City gives up on meter donations


The purple parking meters around downtown will be taken down after four years of donations.

The Parking Meter Donation Program will be officially removed after the Iowa City City Council voted to remove it, said officials.

The program was put in place in 2010 in an attempt to replace giving to panhandlers. The donations received through the donation program would be distributed to six different agencies that work with the homeless.

“For the amount of money that the donation beneficiaries were earning, it just didn’t balance out with the amount and everything else that was going into it,” said City Councilor Kingsley Botchway II.

The purple donation meters were frequently vandalized and stuck because of gum or other materials, which required the city to fix them often. The low number of donations and frequent repairs made the program infeasible.

In correspondence from Geoff Fruin, the assistant to the city manager, and City Manager Tom Markus, Fruin recommended discontinuing the program. Another solution was to increase advertising for the program, but Fruin said the community costs and efforts to maintain the program was not worth the small amount of revenue collected.

“The city already does over $300,000 in aid to agencies directly out of city money, and they said they had less than $2,000 in the last year or two with the purple parking meters,” said City Councilor Susan Mims. “We will always encourage people to continue to make donations to any of the social service agencies in the community.”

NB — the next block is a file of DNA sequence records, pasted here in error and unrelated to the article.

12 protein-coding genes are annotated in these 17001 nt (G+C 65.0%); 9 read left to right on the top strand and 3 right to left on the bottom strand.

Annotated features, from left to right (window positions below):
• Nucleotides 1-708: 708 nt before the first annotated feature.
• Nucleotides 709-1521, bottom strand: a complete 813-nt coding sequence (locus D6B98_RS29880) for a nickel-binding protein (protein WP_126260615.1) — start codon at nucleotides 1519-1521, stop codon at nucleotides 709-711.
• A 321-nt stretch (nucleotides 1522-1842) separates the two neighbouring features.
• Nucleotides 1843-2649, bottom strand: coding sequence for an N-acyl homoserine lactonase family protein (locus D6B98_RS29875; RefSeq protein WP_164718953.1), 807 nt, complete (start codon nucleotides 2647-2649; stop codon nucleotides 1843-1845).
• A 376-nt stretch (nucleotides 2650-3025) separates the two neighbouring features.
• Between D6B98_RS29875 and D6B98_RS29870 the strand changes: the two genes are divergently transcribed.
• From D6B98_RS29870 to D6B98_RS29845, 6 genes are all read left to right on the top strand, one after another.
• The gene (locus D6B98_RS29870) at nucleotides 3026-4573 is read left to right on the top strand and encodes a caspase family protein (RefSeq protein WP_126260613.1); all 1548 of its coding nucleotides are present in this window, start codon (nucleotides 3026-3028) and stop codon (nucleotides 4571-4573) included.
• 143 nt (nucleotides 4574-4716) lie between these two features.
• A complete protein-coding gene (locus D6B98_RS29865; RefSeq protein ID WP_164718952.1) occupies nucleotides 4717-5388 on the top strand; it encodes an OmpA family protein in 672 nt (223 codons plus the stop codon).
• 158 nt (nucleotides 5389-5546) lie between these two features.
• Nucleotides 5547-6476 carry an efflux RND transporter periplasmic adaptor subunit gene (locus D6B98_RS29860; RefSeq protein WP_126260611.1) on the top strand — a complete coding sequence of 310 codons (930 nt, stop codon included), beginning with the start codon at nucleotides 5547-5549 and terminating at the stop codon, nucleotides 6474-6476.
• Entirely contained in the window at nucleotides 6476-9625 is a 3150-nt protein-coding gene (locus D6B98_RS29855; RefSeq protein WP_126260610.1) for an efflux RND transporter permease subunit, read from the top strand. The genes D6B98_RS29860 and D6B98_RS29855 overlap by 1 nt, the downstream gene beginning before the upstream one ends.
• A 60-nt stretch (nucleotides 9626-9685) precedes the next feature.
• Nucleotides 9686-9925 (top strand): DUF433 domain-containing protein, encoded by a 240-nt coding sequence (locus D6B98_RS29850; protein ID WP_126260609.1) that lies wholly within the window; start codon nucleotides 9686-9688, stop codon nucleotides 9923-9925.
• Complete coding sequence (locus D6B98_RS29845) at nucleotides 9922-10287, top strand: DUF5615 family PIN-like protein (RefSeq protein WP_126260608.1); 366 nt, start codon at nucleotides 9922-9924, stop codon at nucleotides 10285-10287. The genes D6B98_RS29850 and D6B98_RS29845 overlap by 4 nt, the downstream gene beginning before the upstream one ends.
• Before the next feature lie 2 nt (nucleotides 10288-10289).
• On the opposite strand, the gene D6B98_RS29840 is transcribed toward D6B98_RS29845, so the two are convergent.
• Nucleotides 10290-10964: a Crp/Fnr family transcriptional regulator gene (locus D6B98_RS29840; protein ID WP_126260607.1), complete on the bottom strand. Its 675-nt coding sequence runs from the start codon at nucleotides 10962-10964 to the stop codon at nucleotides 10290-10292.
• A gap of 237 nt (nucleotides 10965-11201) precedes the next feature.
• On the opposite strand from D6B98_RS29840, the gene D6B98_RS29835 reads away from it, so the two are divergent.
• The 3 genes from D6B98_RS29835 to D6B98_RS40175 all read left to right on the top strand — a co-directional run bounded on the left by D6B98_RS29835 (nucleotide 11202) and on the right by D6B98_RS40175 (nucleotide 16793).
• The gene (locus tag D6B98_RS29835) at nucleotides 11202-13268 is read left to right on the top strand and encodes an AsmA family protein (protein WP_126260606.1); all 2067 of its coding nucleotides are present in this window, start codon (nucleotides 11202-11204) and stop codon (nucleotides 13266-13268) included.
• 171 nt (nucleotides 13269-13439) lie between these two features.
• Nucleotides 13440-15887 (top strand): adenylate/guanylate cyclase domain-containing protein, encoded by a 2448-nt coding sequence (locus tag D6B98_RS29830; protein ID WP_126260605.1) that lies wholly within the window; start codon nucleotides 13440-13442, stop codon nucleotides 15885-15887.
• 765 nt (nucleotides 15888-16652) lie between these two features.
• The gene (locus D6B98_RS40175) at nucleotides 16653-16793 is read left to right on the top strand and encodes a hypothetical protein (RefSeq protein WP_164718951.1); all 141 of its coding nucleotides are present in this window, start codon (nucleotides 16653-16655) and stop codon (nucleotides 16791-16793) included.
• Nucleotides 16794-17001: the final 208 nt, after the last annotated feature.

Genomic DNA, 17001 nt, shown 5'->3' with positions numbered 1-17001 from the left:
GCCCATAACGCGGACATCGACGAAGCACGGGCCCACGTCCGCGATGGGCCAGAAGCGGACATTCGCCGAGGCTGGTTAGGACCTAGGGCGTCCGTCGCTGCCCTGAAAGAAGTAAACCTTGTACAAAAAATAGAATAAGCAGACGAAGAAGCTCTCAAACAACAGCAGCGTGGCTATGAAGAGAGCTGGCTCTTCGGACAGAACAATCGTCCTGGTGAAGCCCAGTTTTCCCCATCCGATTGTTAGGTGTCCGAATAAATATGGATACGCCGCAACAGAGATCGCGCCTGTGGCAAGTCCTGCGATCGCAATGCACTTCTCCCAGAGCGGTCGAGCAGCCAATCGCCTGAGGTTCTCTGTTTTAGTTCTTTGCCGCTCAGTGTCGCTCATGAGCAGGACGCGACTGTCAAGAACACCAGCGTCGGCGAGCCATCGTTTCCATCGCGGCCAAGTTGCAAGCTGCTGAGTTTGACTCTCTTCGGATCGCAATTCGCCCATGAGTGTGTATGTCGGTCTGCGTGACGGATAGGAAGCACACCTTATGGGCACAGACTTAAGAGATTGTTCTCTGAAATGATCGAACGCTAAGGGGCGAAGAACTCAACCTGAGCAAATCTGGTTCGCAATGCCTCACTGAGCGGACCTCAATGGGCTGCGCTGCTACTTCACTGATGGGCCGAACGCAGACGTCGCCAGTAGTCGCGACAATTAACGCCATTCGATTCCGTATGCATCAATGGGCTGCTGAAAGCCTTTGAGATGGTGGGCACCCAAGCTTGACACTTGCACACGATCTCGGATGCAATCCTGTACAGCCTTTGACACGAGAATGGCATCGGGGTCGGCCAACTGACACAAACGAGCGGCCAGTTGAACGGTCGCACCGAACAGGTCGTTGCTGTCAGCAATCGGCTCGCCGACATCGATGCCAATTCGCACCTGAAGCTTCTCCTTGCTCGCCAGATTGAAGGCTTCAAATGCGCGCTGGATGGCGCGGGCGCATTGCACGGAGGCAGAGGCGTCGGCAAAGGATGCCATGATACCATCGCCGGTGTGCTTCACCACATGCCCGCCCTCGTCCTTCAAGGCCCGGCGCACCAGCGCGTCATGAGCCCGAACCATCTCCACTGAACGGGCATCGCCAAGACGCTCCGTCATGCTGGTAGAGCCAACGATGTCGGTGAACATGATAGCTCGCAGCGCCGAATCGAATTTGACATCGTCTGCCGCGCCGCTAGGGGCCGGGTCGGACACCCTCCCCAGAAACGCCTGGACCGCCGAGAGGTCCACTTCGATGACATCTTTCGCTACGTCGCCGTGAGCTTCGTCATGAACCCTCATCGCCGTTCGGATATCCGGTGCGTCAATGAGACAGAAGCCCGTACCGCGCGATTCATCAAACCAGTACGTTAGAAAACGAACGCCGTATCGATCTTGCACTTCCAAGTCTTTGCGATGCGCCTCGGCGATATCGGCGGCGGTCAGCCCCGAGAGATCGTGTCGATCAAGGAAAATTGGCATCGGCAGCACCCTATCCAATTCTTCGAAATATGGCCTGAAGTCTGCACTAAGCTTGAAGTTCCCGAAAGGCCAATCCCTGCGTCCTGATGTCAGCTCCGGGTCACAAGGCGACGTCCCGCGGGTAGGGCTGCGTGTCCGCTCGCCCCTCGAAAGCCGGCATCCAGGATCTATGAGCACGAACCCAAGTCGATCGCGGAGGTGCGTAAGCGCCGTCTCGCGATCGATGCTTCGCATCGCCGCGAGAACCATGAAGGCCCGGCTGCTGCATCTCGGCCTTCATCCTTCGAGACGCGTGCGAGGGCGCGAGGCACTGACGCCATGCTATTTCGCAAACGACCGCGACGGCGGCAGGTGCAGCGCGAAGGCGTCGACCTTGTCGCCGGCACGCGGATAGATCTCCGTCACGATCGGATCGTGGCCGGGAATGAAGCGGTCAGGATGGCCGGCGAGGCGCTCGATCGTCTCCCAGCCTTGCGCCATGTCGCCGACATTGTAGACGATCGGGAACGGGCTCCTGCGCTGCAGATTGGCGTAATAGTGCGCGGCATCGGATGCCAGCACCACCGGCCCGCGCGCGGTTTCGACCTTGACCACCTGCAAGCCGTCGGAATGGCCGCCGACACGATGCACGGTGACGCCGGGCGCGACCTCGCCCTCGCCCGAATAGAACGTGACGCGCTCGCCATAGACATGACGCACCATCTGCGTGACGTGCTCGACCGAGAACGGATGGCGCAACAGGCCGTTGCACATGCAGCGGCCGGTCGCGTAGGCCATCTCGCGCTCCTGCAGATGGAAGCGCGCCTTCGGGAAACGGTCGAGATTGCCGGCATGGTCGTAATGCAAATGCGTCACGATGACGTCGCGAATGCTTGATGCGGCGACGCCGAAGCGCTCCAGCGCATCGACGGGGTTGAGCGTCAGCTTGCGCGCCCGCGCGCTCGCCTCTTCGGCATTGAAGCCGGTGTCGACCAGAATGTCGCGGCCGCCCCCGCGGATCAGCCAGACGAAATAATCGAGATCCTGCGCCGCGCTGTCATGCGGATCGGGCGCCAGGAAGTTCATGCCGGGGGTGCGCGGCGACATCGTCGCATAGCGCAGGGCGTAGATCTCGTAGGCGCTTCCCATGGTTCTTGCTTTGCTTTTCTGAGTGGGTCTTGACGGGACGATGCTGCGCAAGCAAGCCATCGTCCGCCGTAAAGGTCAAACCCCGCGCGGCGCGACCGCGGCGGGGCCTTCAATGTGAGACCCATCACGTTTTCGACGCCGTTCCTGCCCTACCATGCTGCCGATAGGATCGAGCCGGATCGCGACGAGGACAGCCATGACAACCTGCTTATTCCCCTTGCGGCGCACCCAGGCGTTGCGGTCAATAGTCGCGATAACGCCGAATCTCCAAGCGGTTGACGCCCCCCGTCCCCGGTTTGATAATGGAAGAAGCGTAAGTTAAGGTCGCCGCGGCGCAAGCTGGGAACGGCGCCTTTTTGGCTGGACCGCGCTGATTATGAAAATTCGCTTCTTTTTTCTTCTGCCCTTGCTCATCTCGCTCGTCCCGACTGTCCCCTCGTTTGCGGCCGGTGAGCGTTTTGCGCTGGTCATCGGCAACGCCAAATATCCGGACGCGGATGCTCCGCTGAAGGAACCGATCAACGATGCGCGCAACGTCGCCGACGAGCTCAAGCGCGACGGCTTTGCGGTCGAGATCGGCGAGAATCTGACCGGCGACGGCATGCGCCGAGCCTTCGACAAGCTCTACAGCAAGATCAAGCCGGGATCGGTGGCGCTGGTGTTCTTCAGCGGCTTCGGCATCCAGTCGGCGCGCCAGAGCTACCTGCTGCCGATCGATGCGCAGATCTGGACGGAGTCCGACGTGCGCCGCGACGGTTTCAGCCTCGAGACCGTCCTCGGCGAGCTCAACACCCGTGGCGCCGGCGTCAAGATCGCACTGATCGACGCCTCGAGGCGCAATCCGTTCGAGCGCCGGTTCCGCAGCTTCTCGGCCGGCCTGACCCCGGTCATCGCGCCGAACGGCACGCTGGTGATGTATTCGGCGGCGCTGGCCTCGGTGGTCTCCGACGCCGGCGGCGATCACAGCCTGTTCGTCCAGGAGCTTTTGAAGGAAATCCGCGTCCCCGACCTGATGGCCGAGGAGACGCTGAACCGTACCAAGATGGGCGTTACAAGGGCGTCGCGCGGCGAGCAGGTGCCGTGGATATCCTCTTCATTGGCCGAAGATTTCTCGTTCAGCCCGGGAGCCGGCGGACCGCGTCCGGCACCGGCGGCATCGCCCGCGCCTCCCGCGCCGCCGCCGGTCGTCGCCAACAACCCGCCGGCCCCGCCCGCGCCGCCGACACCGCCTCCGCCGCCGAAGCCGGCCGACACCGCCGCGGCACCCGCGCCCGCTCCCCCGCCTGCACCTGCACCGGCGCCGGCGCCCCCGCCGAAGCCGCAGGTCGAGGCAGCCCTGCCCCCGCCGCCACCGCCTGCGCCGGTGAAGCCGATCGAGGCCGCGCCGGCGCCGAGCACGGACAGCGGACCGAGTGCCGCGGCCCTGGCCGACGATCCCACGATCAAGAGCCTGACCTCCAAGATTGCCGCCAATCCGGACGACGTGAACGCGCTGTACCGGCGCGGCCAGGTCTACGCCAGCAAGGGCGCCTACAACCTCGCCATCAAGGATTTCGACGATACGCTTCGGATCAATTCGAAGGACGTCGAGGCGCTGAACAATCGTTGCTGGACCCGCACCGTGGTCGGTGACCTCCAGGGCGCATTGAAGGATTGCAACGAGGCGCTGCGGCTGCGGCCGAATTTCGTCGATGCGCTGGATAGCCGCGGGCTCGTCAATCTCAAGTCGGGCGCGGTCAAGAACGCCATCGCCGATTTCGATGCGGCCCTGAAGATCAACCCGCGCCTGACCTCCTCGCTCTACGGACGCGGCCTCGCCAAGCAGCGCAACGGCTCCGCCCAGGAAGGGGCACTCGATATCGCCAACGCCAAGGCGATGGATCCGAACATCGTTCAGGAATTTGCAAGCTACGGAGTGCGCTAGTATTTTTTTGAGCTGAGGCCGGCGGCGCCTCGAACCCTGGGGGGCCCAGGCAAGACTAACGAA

Over the last two years, the program had only received $1,399 in donations with approximately $500 donated by the Small Businesses Have Big Hearts campaign in 2012.

“The Downtown District agrees with the decision,” said Karen Kubby, the owner of Beadology.

Beadology was one of the businesses that are part of the Small Businesses Have Big Hearts campaign.

However, the campaign does not donate to the same program each year.

“We wanted our donations to go to social services that have some connection to some issues around downtown,” Kubby said. “Which are homelessness, hunger, affordable housing, and mental-health services.”

The organization originally chose to donate to the program because the agencies the donations went to dealt with the issues that the groups members believed were important and the meters were downtown and convenient. Also, if their customers wanted to continue donating after the campaign was over, they could just head over to a meter and donate directly.

A future program to replace the meter donation program has not been decided upon, but Botchway said officials will think up a new program, although it might not be in the immediate future.

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